You probably thought you were finished thinking about Medicare when the 2018 open enrollment period ended on Dec. 7. Not so fast: Medicare has another limited open enrollment that runs from Jan. 1 through March 31, 2019, for Medicare Advantage plans. Here’s a brief review to help you understand your options.
You face a fundamental decision regarding how you receive medical treatment under Medicare:
- Original Medicare usually gives you the most flexibility to choose your health care providers, but it’s also the most complicated way to receive benefits. It’s recommended that you supplement original Medicare with a Medicare Supplement Plan to help cover Medicare’s substantial deductibles and copayments and that you buy a Part D prescription drug plan to pay for prescription drugs.
- A Medicare Advantage (MA) plan offers one-stop shopping, typically combining all parts of Medicare and prescription drug coverage. However, MA Plans usually limit you to seeing only the health care providers in the plan’s network.
You do have the opportunity to change your mind if you elected an MA plan during the 2018 open enrollment period or if you simply allowed your 2018 MA plan to remain effective for 2019. During the 2019 Medicare Advantage open enrollment period, you can:
- Change from one MA plan to another
- Opt out of your MA plan and switch to original Medicare
- Elect a stand-alone Part D prescription drug plan if you lose prescription drug coverage due to opting out of your MA plan
Your election becomes effective the month after you make the switch.
Why would you want to move from one MA plan to another or to original Medicare? Here are a few possible reasons:
- Many MA plans change their benefits and coverage from year to year, and you may not have noticed until you tried to make a claim in 2019. Often, changes are made to the prescription drug formulary, which can have a significant impact on your out-of-pocket costs.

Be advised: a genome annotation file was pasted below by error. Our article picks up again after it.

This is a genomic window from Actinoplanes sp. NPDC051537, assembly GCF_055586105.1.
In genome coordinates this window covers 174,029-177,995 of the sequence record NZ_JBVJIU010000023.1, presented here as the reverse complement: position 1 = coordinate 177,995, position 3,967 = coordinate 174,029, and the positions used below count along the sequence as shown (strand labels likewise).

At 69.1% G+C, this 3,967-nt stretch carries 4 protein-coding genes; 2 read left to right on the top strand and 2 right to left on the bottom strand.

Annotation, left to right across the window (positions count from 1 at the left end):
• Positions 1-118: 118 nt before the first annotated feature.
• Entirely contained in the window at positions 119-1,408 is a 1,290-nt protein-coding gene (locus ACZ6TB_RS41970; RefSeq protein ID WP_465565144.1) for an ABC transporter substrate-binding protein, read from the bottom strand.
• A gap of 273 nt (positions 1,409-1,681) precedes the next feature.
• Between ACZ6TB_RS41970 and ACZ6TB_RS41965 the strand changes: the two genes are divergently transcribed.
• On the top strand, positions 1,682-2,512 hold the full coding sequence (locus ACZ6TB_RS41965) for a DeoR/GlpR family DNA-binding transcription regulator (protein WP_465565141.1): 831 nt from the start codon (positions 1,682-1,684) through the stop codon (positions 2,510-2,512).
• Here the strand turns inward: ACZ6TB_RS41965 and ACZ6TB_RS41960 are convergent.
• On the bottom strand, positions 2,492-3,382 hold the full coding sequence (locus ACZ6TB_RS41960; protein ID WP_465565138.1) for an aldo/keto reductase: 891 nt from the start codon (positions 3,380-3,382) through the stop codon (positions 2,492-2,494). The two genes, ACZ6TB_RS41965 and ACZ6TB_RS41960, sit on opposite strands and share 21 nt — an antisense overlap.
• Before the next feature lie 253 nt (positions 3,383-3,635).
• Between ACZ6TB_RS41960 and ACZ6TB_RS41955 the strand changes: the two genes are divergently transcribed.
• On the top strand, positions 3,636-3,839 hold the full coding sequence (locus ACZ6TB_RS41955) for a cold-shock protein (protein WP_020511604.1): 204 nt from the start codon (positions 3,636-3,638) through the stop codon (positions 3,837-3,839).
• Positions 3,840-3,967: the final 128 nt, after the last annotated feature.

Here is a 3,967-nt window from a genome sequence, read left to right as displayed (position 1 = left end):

- You might have incurred a serious medical condition and want more flexibility in choosing your providers under original Medicare.
- You might discover an MA plan that better meets your needs. For example, some offer limited vision or dental benefits that aren’t covered by original Medicare.
- “If you’re new to an MA plan this year, try it out before March 31,” recommended Diane Omdahl, president of Sixty-Five Incorporated, an independent Medicare consultancy. That way, you can test whether you like it and still have time to change if you don’t.
Note that if you opt out of your MA plan and switch to original Medicare, in most cases you won’t be able to enroll in a Medicare Supplement plan until the next Medicare open enrollment period that begins on Oct. 15, 2019. Only Connecticut, Massachusetts and New York require continuous open enrollment for Medicare Supplement plans. If you live in one of these states, you may be able to immediately enroll.
Note also, if you must wait until the fall 2019 Medicare open enrollment period to enroll in a Medicare Supplement plan, insurance companies in most states are allowed to require that you satisfy medical underwriting requirements to obtain coverage. So if you have a preexisting condition, you may not be able to elect a Medicare Supplement plan.
Here are a few things you can’t do during 2019 Medicare Advantage open enrollment:
- Switch from original Medicare to an MA Plan
- Switch from one prescription drug plan to another, if you’re in original Medicare
- Join a prescription drug plan if you’re in original Medicare and previously declined to enroll in such a plan.
There’s a lot to keep track of with Medicare and all its various parts and features. If you’re confused, which is understandable, it’s a good idea to find a professional who can help you. It’s part of your “retirement job” to spend time learning about your options. Smart choices can save you thousands of dollars and help keep you healthy.
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